In our major urban centers, buildings are constructed in clusters (the "city block"). However, the resulting physical interactions between densely spaced buildings are not captured in design practice, because buildings are assumed to respond to ground motions in isolation.
For performance-based earthquake engineering to advance within the overarching vision of earthquake rupture-to-urban resiliency, the structural engineering profession needs to understand and address these interactions.
This project focuses on documenting and understanding the seismic performance of soil-foundation-structure systems within dense urban environments. A high priority NEES research topic, soil-foundation-structure interaction effects in low to mid-rise buildings are poorly understood.
In order to study these effects a model city block consisting of six unique structure-foundation systems will be designed and tested. Using a series a centrifuge tests, to be performed at UC Davis, it will be possible to investigate the interacting relationships of nonlinear soil, nonlinear foundation and nonlinear structural responses of both isolated structures and eventually the entire city block. With the centrifuge data it will be possible to create a series of "case histories" detailing building performance for structures in a dense urban environment subjected to moderate and served ground shaking.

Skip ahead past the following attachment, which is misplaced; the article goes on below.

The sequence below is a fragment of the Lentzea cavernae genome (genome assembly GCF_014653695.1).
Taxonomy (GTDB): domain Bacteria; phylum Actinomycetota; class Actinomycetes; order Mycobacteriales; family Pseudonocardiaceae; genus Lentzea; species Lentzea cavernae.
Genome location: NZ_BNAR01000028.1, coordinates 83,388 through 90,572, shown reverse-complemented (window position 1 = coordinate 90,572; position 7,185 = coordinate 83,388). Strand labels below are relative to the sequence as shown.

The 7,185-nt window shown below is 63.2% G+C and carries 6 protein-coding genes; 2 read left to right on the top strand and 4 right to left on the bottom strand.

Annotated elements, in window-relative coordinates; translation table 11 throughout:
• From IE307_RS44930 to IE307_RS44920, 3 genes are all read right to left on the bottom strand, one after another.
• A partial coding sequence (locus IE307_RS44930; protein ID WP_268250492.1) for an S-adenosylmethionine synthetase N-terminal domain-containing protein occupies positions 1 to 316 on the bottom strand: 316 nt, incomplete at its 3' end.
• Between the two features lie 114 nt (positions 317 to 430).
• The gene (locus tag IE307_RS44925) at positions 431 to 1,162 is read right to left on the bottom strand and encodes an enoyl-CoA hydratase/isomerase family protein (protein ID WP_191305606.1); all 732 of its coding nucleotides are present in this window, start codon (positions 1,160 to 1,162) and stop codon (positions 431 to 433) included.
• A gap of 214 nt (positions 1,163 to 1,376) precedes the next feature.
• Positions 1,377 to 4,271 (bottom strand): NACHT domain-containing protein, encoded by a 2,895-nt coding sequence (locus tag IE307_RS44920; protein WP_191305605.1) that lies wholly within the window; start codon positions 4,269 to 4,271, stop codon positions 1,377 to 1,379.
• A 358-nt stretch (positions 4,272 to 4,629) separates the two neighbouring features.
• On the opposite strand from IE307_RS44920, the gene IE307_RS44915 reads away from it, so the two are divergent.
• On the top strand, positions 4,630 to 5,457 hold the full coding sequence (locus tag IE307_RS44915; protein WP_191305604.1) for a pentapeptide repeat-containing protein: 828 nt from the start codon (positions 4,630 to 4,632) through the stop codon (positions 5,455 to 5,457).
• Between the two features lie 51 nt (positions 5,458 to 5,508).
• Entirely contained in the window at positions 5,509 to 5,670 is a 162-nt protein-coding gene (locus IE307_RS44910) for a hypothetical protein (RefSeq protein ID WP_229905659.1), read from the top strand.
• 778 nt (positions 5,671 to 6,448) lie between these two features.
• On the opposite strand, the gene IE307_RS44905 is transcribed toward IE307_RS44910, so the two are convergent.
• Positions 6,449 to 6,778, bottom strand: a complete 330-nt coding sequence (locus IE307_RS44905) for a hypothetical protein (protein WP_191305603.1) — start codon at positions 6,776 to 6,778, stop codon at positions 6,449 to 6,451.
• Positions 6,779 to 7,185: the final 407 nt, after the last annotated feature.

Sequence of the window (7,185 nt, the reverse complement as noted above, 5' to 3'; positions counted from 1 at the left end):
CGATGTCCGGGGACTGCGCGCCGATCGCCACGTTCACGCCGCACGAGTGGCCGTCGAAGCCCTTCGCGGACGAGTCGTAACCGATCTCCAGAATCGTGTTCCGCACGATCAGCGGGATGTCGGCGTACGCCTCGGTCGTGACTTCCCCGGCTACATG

Given such a robust data set, we and other researchers will be able to use the experimental results to advance the profession's understanding of soil-foundation-structure interaction phenomena. With this greater understanding we will develop guidance for the design professional community and policy makers on soil-foundation-structure interaction effects on structural performance in dense urban environments.